Benz, who supplies most of the beats and helps Bryson improve his lyrics, is the musical fulcrum. It’s easy to see why they wanted him so badly — enough to offer him a deal of his own if he came back home to Houston. Before Bryson signed, Benz, whose real name is Jamien Graves, was living in Los Angeles, trying to jump-start a solo career. "He could be Kendrick Lamar on steroids," Williams said; Reck offered a simpler endorsement: "Benz a motherfucker." They pitched him, essentially, on the chance to raise his own profile by mentoring Bryson. "How big is saying you helped develop Michael Jackson?’" Roberson remembered asking him.
All night, Bryson has been wearing a matte-gray backpack. Around 1 a.m., after Benz tells him that he’s good for the night, Bryson emerges from the booth, sits on a table, and removes from it a huge bag of Flamin’ Hot Cheetos. This is his reward for a night’s work, and he’s beaming. "I’m finna smaaaaaash," he announces, and is soon caked in blood-orange dust.
"Let me sit back on the soft part of my ass and listen to this full track," Williams says. Everyone starts to pack up their stuff, but Bryson stops them. He wants to redo his first verse. "It feels like it needs more energy," he says, and Benz and Williams oblige. The session extends until nearly sunrise.
The next day, the group is feeling the effects of an all-night recording session, so the plan is to chill out and play basketball. We arrive at Dixon’s sister’s house at dusk, and Reck leads the group to the backyard. It’s an unusually warm Texas winter night, and there’s not a single mosquito in the air. Dixon’s son is here, and so are his nephews, and Williams’s kids, and some of their friends.
Bryson is just as eerily mature on the court as he is off — he takes efficient shots, spreads the ball around, and is especially encouraging to the least-talented and youngest kids. Aviles, on the other hand, has changed into full basketball gear and is soaring over small children for rebounds.
We break for pizza and Gatorade near the pool while Rae Sremmurd’s "Black Beatles" plays on a sound system. Everyone else will keep hanging out at the house, but there are hits to be made, so Bryson leaves with Williams and heads back to the Drop Zone.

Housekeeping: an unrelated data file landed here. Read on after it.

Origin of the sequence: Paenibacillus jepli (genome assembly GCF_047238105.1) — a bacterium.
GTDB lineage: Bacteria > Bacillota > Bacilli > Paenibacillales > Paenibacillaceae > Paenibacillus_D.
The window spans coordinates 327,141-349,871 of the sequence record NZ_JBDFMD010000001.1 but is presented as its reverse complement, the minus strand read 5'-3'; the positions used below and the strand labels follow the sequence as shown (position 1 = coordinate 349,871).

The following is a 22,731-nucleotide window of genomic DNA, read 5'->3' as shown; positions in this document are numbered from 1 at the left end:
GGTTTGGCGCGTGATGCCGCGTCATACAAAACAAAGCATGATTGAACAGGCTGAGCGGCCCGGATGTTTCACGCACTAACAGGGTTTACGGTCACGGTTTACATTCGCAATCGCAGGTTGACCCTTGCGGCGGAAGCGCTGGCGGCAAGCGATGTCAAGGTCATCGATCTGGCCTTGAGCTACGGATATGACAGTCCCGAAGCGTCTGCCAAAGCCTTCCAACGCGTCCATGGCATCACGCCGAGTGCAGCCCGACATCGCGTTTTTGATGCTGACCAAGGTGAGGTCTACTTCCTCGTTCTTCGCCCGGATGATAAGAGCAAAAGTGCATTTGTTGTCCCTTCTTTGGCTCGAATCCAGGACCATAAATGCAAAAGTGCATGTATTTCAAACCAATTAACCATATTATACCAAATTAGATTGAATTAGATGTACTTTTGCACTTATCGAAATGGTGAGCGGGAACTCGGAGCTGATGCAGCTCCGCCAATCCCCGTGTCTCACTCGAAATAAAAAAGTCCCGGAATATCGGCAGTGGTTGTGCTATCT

This is the scene of my longest sit-down with Bryson, and I’m curious to see if in this intimate environment he’ll continue to "product" himself. By the time we talk, it’s already 1:30 in the morning. I apologize for keeping him up. He laughs at the idea that 1:30 a.m. is late.
Bryson says he’s unbothered by operating in the odd space in between adolescent anonymity and music fame. Home-schooling, in particular, isn’t a worry. "I just get up, and I go to my little section where I’ve got my laptop, and I watch my classes. It’s the same thing as going to school; it’s just like I’m watching it through a computer screen," he says, a bit confused about why we’re discussing academics. "It’s a classroom, there’s students there, there’s teachers and everything, and they’re just recording it. It’s just like you’re in school, it’s just on the computer screen."
"I don’t like school," Bryson says, smiling, "so this is how I’m going to make my money."
Bryson isn’t missing the social aspect that comes with a typical high school experience either. "I’ve never really had a lot of friends," Bryson says. "I don’t mess with a lot of people. I don’t like fake people. I have the same five friends that I’ve had for four years. We’re just brothers."
Soon, he says, Bryson and his mom will move to Houston, in an apartment near Williams’s house. "I make the decisions for them," Williams said. "[Bryson’s] dad is going to stay [in Poplar Bluff], and he’s not worried. He’s looking at that money. That money bag is damn good." Bryson tells me he’s been making a particular effort to hang out with his small circle of friends as much as possible, "because I know this is about to take off, and I won’t be able to."
"I’m not ever going to be able to be a normal teenager again, whether this takes off or not," he says, without a hint of wistfulness. "I mean, even coming here, flying, being in the studio — you’re not a normal teenager.
"I wouldn’t have made those videos in my room if I wasn’t ready for this."
It’s three in the morning, and we’re ready to leave the studio. I thank Bryson for his time and compliment him on what he’s working toward. "You impressed me, though," he says. "D-Reck, Hugo [Aviles] — none of them are even here, but you’re here, three nights in a row."
The weather has turned awful. It’s hailing as I get into my rental car, and the roads look slick.
"Be safe," Bryson says, before I can tell him to do the same.